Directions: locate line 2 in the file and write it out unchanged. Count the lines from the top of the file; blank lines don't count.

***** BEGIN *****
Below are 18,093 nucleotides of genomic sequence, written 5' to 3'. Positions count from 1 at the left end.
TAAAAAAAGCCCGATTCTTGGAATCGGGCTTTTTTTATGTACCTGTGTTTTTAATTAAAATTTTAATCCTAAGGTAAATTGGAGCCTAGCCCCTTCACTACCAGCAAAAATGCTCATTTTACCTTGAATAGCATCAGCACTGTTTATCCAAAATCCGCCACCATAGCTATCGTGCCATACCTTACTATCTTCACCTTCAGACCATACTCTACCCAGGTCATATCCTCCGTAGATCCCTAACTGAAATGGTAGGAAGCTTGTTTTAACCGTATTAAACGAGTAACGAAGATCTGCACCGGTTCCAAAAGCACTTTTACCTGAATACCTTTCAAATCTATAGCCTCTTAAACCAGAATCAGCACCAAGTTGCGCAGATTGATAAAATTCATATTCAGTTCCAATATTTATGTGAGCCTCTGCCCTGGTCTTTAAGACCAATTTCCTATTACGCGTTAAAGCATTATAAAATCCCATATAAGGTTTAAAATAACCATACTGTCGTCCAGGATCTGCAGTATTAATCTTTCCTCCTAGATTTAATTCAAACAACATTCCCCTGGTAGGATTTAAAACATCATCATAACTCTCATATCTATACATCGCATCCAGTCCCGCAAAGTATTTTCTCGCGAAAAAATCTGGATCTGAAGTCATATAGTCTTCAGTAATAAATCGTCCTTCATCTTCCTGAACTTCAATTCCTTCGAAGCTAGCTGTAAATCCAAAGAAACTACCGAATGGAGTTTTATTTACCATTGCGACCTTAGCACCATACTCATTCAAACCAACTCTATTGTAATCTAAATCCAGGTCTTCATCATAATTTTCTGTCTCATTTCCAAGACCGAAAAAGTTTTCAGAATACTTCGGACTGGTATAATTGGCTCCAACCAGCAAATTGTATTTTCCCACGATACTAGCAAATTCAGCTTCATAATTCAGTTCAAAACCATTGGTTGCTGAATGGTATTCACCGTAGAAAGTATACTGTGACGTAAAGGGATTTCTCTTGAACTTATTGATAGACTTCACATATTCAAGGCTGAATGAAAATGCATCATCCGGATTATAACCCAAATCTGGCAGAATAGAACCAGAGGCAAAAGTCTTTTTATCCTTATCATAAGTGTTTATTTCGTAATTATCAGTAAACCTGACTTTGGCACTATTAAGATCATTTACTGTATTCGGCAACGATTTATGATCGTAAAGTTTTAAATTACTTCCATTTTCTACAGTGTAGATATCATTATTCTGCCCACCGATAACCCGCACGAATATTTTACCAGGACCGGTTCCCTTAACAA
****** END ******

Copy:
TAAAAAAAGCCCGATTCTTGGAATCGGGCTTTTTTTATGTACCTGTGTTTTTAATTAAAATTTTAATCCTAAGGTAAATTGGAGCCTAGCCCCTTCACTACCAGCAAAAATGCTCATTTTACCTTGAATAGCATCAGCACTGTTTATCCAAAATCCGCCACCATAGCTATCGTGCCATACCTTACTATCTTCACCTTCAGACCATACTCTACCCAGGTCATATCCTCCGTAGATCCCTAACTGAAATGGTAGGAAGCTTGTTTTAACCGTATTAAACGAGTAACGAAGATCTGCACCGGTTCCAAAAGCACTTTTACCTGAATACCTTTCAAATCTATAGCCTCTTAAACCAGAATCAGCACCAAGTTGCGCAGATTGATAAAATTCATATTCAGTTCCAATATTTATGTGAGCCTCTGCCCTGGTCTTTAAGACCAATTTCCTATTACGCGTTAAAGCATTATAAAATCCCATATAAGGTTTAAAATAACCATACTGTCGTCCAGGATCTGCAGTATTAATCTTTCCTCCTAGATTTAATTCAAACAACATTCCCCTGGTAGGATTTAAAACATCATCATAACTCTCATATCTATACATCGCATCCAGTCCCGCAAAGTATTTTCTCGCGAAAAAATCTGGATCTGAAGTCATATAGTCTTCAGTAATAAATCGTCCTTCATCTTCCTGAACTTCAATTCCTTCGAAGCTAGCTGTAAATCCAAAGAAACTACCGAATGGAGTTTTATTTACCATTGCGACCTTAGCACCATACTCATTCAAACCAACTCTATTGTAATCTAAATCCAGGTCTTCATCATAATTTTCTGTCTCATTTCCAAGACCGAAAAAGTTTTCAGAATACTTCGGACTGGTATAATTGGCTCCAACCAGCAAATTGTATTTTCCCACGATACTAGCAAATTCAGCTTCATAATTCAGTTCAAAACCATTGGTTGCTGAATGGTATTCACCGTAGAAAGTATACTGTGACGTAAAGGGATTTCTCTTGAACTTATTGATAGACTTCACATATTCAAGGCTGAATGAAAATGCATCATCCGGATTATAACCCAAATCTGGCAGAATAGAACCAGAGGCAAAAGTCTTTTTATCCTTATCATAAGTGTTTATTTCGTAATTATCAGTAAACCTGACTTTGGCACTATTAAGATCATTTACTGTATTCGGCAACGATTTATGATCGTAAAGTTTTAAATTACTTCCATTTTCTACAGTGTAGATATCATTATTCTGCCCACCGATAACCCGCACGAATATTTTACCAGGACCGGTTCCCTTAACAA